President Barack Obama sought to prioritize the rights of the victims by telling colleges to allow accusers to appeal not guilty findings, to discourage cross-examination of accusers and to accelerate verdicts. Obama urged colleges to consistently use the “preponderance of evidence,” or what is more likely than not, standard in sexual assault cases. The preponderance of evidence is considered the lowest degree of evidence necessary to establish proof, which empowers women to name rapists. The higher the standard for proving an assault, the less likely it is that women will come forward.
Many colleges resisted, arguing that the preponderance-of-evidence standard was too low a bar and would invite false accusations. In addition, several of the accused complained that the Obama guidance robbed defendants of due process, violated their individual rights and disregarded the autonomy of colleges to adjudicate these cases. Colleges also complained that the appeal process under the Obama guidance actually stretched out cases.
Acquiescing, DeVos replaced Obama-era Title IX polices with an interim guidance (pdf), which gives colleges the freedom to decide what standard of evidence to use. Instead of giving women more choices to name their assailants, DeVos empowered institutions.
In the tussle between the powerful and the powerless, DeVos has sided with “the Man.” DeVos’ interim guidance misses the point that powerful men, even within the noblest of institutions, abuse their power to the detriment of women.
We tend to look at colleges as being progressive or conservative. But we also need to look at them as male-dominated and protecting the interests of men. Even though women make up more than 56 percent of collegians, men constitute 70 percent of college presidents.
Campuses should give victims the benefit of the doubt in cases involving sexual assault. In addition, colleges are the first and last line of defense against a criminal-justice system in which “only a quarter of all reported rapes lead to an arrest, only a fifth lead to prosecution, and only half of those prosecutions result in felony convictions,” according to Know Your IX, a survivor- and youth-led organization focused on ending sexual and dating violence. On and off-campus, due process seems to favor men.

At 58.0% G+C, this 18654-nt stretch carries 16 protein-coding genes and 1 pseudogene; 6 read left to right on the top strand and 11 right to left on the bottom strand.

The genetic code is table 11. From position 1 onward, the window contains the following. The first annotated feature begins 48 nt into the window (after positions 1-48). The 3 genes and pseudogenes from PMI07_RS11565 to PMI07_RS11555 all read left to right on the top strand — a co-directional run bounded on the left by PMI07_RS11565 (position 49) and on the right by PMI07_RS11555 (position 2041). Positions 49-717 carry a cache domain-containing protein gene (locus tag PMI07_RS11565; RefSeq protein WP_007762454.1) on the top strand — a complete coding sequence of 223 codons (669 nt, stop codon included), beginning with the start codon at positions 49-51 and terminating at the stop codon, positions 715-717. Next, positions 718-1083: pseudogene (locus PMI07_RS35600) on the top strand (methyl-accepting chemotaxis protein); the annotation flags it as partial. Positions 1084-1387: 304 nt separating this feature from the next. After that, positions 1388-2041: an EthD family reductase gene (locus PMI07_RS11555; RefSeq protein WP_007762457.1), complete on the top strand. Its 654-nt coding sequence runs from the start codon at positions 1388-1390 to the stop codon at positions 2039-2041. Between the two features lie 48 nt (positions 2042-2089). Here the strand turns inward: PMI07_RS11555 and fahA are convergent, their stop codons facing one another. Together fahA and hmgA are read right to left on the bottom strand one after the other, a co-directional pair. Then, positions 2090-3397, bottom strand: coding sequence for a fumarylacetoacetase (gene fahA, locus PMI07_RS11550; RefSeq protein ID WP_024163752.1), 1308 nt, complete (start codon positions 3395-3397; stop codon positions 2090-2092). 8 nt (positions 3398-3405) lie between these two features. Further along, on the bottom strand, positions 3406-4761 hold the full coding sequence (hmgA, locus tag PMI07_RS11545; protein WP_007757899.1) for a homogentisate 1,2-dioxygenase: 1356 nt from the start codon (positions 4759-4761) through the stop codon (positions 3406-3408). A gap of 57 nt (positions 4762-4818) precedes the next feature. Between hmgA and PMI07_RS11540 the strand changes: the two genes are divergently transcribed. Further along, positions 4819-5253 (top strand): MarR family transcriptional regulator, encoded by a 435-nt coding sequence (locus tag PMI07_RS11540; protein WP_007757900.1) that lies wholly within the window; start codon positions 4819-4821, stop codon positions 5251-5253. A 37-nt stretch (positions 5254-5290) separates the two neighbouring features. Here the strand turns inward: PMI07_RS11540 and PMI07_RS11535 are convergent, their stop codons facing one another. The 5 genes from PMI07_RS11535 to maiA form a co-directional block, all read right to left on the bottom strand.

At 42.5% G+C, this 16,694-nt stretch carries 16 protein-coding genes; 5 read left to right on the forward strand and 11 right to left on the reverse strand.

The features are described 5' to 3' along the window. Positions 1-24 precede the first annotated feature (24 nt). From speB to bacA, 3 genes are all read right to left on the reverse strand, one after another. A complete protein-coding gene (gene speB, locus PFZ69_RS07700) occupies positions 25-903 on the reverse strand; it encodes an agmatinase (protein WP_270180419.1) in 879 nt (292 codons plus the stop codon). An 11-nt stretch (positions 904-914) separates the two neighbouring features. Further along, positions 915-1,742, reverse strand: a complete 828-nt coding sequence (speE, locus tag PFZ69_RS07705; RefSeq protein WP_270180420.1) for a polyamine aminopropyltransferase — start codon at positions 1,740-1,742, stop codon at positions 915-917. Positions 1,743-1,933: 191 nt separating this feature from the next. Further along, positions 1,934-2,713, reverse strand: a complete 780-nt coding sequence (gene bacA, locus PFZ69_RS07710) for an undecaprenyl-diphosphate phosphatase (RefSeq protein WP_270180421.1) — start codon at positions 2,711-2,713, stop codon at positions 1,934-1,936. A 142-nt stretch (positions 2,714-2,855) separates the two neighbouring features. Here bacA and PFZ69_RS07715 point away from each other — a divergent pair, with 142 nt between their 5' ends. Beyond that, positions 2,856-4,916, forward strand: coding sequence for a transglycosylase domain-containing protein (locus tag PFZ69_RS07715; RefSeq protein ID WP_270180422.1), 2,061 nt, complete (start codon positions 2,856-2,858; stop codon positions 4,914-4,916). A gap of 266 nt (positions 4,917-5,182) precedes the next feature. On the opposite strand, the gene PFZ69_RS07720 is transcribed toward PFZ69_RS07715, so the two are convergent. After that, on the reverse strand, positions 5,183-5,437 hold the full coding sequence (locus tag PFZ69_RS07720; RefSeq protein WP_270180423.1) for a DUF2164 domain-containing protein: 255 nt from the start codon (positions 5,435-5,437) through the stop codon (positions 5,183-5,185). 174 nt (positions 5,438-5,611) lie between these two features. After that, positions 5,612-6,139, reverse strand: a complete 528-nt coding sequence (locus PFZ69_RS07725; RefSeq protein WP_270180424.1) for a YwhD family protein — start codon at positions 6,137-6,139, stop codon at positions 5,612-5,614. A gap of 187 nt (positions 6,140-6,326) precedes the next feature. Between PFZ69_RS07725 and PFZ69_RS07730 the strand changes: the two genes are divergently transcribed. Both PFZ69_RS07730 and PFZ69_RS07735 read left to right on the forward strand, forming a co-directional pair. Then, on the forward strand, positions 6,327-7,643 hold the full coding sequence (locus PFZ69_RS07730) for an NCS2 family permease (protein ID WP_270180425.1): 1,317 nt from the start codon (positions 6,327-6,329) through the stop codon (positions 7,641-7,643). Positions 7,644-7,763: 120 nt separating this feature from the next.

Take convicted rapist Brock Turner as an example. Turner, then a member of the Stanford University swim team, raped an unconscious woman in 2015. Turner was found guilty, and prosecutors sought six years. Turner, a white man, received a mere six-month sentence, a slap on the wrist for what Turner’s father dismissed at the sentencing as “20 minutes of action.”
“What he did to me doesn’t expire, doesn’t just go away after a set number of years,” wrote the unnamed victim in a letter submitted to the court. “It stays with me, it’s part of my identity, it has forever changed the way I carry myself, the way I live the rest of my life.”
Yet the judge who sentenced Turner—Santa Clara County Superior Court Judge Aaron Persky—said, “A prison sentence would have a severe impact on him.”
No wonder women often seek and expect justice through the honorable confines of the university.
Colleges also have a difficult time adjudicating sexual assault cases. Colleges have different judicial systems and no uniform standard of evidence. The absence of a consistent standard results in the passage of too much time and different levels of justice, which is why federal guidance is needed.
There is also the legitimate question of whether colleges have the capacity to adjudicate sexual assault cases. But DeVos’ unwillingness to name institutional sexism and gender bias renders her commentary on this front meaningless.
In the wake of Weinstein, what is more likely than not is the tradition of powerful academic institutions protecting male interests. The reason powerful men get away with rape and harassment is that systems protect them. And until we challenge the systems in our educational institutions, men like Weinstein will continue to find sanctuary in them.
This story was produced by the Hechinger Report, a nonprofit, independent news organization focused on inequality and innovation in education, in partnership with The Root.